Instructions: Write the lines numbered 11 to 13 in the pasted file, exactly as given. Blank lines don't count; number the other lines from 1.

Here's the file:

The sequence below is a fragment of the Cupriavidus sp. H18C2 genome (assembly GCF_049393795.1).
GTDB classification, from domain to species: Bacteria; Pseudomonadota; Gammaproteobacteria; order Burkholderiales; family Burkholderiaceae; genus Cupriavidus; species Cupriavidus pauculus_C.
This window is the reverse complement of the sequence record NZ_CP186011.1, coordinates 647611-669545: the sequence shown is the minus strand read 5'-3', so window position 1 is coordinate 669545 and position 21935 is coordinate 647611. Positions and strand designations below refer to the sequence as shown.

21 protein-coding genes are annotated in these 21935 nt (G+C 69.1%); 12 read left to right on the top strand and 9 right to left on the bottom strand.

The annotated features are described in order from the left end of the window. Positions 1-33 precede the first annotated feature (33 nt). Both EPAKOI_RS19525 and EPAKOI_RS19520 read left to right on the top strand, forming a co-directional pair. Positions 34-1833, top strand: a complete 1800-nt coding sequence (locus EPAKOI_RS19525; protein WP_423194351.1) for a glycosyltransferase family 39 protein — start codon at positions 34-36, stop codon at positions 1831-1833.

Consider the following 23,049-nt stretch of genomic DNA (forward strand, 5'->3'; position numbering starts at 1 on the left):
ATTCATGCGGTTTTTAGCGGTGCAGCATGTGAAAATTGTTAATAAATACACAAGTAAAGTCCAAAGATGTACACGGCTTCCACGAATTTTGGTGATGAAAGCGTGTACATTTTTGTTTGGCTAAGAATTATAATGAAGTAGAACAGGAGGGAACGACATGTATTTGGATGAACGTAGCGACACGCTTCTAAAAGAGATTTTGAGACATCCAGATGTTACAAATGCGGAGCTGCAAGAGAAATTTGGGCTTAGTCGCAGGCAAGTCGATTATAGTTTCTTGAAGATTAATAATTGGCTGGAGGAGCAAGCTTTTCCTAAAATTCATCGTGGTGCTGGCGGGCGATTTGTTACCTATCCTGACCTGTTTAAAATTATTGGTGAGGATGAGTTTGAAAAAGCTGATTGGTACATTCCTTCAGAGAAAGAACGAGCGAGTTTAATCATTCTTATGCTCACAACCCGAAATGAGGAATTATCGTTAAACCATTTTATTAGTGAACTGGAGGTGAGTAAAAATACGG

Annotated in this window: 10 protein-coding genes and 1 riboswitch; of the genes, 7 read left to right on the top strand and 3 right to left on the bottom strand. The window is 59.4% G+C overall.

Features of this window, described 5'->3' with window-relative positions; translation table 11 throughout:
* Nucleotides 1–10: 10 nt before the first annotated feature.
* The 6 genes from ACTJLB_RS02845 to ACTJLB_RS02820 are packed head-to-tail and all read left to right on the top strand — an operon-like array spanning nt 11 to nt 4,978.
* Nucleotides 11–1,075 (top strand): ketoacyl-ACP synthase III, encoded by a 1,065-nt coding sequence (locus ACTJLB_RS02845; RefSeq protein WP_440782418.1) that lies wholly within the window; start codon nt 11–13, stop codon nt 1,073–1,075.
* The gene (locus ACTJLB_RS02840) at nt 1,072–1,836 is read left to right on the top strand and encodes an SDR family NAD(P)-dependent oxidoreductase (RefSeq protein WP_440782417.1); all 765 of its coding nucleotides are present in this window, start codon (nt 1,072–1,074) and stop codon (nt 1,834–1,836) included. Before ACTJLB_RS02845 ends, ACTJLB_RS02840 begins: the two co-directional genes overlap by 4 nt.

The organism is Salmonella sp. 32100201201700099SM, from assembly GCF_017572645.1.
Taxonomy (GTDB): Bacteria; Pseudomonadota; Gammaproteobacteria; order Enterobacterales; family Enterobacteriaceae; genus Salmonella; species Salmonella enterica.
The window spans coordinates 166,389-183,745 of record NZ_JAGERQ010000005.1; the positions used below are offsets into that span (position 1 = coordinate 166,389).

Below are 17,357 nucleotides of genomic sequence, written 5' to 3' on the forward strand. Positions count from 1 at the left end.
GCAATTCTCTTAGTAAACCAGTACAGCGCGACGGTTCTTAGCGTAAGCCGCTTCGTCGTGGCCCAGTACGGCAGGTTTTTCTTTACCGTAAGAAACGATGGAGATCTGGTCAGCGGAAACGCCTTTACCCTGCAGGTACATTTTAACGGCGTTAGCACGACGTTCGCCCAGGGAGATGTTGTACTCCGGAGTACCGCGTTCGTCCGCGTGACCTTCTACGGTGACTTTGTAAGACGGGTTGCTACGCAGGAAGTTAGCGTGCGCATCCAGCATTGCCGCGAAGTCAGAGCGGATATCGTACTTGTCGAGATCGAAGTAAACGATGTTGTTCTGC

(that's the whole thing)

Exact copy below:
* The 6 genes from ACTJLB_RS02845 to ACTJLB_RS02820 are packed head-to-tail and all read left to right on the top strand — an operon-like array spanning nt 11 to nt 4,978.
* Nucleotides 11–1,075 (top strand): ketoacyl-ACP synthase III, encoded by a 1,065-nt coding sequence (locus ACTJLB_RS02845; RefSeq protein WP_440782418.1) that lies wholly within the window; start codon nt 11–13, stop codon nt 1,073–1,075.
* The gene (locus ACTJLB_RS02840) at nt 1,072–1,836 is read left to right on the top strand and encodes an SDR family NAD(P)-dependent oxidoreductase (RefSeq protein WP_440782417.1); all 765 of its coding nucleotides are present in this window, start codon (nt 1,072–1,074) and stop codon (nt 1,834–1,836) included. Before ACTJLB_RS02845 ends, ACTJLB_RS02840 begins: the two co-directional genes overlap by 4 nt.